At a certain point of wetness, down bags just give up and collapse, and you wake freezing and shivering and in danger of hypothermia. There are plenty of reports in various hiking blogs about rough nights encountered after the collapse of a down bag. For example Maz goes through it here and Henrik has a go here, neither of them liked it much.
What I ended up doing (after a lot of playing around) was to use an extra layer, called a vapour-barrier layer (VBL). The idea is simple, you stick a waterproof layer between your repulsive clammy moist body and your delicate down quilt. The moisture can’t get to the quilt so it can’t collapse it. “Wait a moment!” you might well say, “surely that’s just like wearing a black plastic bag or something, won’t you get all disgusting and sweaty inside it?”. Bingo, that’s exactly what it’s like and exactly what happens. You get in your VBL and after an hour it’s like lying in a pool of your own stinking, goopy sweat. In fact it is lying in a pool of your own stinking, goopy sweat. Sexy!
That’s the idea at its most basic, some people advocate the idea that your skin also stops sweating after a while in a VBL, that after a certain saturation point your skin realises that sweating more is not a good idea and just gives up. This is bollocks as far as I can tell (I’m a terrible cynic, if it’s not on pubmed I consider it folklore). There’s no need to dress up the idea, it works even if I do continue to sweat all night and that’s OK with me, it’s OK with me because it works. I decided to use the Adventure Medical S.O.L. Thermal Bivvy Sack as a VBL. It’s a light, non-woven nylon space blanket, totally wind and waterproof. It has some velcro around the edges to stick it together, and comes in a tiny shitty stuff-sack. It weights around 220 grammes and costs around 300 SEK.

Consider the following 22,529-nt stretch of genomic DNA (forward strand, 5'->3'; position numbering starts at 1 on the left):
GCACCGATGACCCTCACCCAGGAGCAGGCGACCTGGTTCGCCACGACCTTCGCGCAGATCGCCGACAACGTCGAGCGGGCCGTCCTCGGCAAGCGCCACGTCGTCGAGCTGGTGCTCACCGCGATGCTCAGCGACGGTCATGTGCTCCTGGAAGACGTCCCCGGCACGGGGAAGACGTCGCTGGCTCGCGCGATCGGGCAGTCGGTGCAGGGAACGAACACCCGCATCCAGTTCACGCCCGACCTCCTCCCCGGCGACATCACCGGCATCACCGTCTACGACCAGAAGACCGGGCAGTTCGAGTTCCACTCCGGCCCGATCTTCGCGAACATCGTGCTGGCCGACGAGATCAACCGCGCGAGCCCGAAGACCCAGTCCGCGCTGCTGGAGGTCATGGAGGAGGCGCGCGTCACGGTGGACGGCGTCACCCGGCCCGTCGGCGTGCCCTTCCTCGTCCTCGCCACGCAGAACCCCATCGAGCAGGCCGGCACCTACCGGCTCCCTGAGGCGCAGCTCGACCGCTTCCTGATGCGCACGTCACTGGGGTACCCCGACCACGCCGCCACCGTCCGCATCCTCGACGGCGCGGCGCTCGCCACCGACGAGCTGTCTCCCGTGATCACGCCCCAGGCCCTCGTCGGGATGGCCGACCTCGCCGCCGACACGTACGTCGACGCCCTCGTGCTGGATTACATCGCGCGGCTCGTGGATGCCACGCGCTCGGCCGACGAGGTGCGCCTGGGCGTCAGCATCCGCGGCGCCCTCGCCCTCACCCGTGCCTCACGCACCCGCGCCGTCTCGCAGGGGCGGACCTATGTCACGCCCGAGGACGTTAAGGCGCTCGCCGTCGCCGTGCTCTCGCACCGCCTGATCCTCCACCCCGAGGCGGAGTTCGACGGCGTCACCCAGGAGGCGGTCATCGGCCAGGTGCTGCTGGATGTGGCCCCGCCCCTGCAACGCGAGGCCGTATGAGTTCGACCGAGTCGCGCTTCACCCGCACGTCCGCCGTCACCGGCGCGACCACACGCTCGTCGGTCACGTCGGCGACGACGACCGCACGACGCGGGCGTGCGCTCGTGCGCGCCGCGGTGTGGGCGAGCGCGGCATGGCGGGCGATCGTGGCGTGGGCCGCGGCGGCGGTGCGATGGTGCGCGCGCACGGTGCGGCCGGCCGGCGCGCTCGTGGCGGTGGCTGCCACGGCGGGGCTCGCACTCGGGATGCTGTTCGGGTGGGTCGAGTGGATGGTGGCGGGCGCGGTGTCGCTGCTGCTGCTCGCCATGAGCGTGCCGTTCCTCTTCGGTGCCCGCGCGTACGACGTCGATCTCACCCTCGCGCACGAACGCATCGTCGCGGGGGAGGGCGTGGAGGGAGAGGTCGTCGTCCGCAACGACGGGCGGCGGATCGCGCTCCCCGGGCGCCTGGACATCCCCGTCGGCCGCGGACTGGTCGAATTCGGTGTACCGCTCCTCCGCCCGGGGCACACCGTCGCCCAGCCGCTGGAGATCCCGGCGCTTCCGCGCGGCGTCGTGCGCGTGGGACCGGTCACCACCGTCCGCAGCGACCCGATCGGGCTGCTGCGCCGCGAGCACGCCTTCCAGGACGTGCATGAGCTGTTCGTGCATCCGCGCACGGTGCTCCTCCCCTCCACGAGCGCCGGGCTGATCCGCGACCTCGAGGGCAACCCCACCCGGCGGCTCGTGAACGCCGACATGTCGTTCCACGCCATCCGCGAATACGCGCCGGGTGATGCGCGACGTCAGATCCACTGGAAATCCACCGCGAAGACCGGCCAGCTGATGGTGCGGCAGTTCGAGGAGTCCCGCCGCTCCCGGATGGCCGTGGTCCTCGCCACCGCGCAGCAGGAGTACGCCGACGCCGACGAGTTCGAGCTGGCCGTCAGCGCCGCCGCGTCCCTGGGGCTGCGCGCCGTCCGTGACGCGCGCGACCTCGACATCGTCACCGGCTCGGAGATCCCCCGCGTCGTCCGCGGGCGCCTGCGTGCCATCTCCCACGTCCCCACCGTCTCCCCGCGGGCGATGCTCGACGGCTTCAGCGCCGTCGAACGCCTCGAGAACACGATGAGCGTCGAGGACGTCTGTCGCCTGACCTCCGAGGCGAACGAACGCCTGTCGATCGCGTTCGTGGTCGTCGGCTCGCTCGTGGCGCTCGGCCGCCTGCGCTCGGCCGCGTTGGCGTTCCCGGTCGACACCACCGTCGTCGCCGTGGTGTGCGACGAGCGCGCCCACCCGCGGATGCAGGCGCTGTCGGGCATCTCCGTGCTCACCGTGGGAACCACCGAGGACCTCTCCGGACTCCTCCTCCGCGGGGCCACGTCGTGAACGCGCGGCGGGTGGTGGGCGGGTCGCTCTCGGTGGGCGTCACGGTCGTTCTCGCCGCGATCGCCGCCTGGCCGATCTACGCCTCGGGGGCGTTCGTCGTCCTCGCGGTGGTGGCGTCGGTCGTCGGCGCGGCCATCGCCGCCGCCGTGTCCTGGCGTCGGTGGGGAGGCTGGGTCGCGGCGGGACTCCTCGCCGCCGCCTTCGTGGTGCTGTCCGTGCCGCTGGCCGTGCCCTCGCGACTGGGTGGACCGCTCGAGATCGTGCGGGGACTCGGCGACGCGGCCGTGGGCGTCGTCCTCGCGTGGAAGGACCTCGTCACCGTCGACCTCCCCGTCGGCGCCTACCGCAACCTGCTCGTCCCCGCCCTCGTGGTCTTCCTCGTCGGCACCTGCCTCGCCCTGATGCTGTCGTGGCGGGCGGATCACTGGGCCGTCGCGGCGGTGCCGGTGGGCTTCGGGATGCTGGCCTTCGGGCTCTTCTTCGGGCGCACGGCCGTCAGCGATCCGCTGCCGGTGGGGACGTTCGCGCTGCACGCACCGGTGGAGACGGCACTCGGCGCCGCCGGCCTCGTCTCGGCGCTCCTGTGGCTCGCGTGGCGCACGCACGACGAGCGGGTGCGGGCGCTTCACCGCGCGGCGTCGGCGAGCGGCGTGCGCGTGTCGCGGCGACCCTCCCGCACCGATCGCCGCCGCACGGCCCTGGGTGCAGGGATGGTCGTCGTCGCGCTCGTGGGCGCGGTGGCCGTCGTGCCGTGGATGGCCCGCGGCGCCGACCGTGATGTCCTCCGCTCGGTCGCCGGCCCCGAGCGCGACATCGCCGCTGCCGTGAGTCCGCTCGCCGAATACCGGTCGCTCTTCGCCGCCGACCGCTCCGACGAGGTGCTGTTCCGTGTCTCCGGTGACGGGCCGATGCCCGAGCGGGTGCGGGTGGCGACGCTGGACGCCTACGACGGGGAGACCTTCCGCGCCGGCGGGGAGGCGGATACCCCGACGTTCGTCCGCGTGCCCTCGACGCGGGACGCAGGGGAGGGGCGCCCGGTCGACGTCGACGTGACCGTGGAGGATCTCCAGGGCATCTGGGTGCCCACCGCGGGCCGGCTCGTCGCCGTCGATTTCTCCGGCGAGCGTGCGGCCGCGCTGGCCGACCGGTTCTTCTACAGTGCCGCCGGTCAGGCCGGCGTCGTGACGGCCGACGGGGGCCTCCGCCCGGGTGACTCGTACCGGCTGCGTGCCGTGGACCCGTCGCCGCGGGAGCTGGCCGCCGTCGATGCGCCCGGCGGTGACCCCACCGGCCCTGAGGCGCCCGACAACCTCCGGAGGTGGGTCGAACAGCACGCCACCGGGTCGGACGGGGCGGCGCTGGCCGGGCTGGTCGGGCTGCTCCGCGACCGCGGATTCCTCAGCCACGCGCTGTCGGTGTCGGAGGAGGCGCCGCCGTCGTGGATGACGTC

The Winter sleeping system
The ground layer is the ever reliable Exped downmat 7, big fat valves that don’t freeze up like the smaller twist-caps on thermarests, built in pump so you don’t get breath-vapour condensing inside the mat and screwing up the down. I’ve had a slow leak with my downmat during Summer, but a dunk in the bath revealed the hole, and a dot of rubber cement from the repair kit sealed it up. There’s a great set of instructions to read on repairing a hole here, courtesy of Exped. I think my girlfriend put the hole there to stop me from going camping. Or to trick me into having a bath.
It’s hard to hype the Exped downmats, they deservedly have a hell of a reputation. Super-insulating, incredibly comfortable, reliable, resilient and full of clever design details. They’re overkill for warmer weather, but I hate to buy things that I already own and have no intention of buying smaller lighter mats for Summer. As I use it all year round I designed my MYOG bivy-bag to fit the exped 7 exactly. The bivy-bag has been in use for months, but I still haven’t finished working on it.
The end of the footbox (and half the top) of the bivy-bag are made of a breathable 240 g/sqm material. Apparently it’s a bionic material, that opens its pores at warm temperatures and closes them at lower temperatures. Not totally sure how effective it is but will keep an eye on it. The rest of the top, sides and bottom are made of thinner, lighter non-breathable 90 g/sqm PU-coated nylon. All from extremtextile.de.
All the seams are tape-sealed on the inside, with extremtextil’s seam sealing tape.
When sewing the materials together, I placed one material over the other, folded them over and sewed that fold, so the seam holds the folded material in a sandwich, hopefully making it more waterproof than just flat sewing them together (demonstrated below). This seam probably has a name but I don’t know it.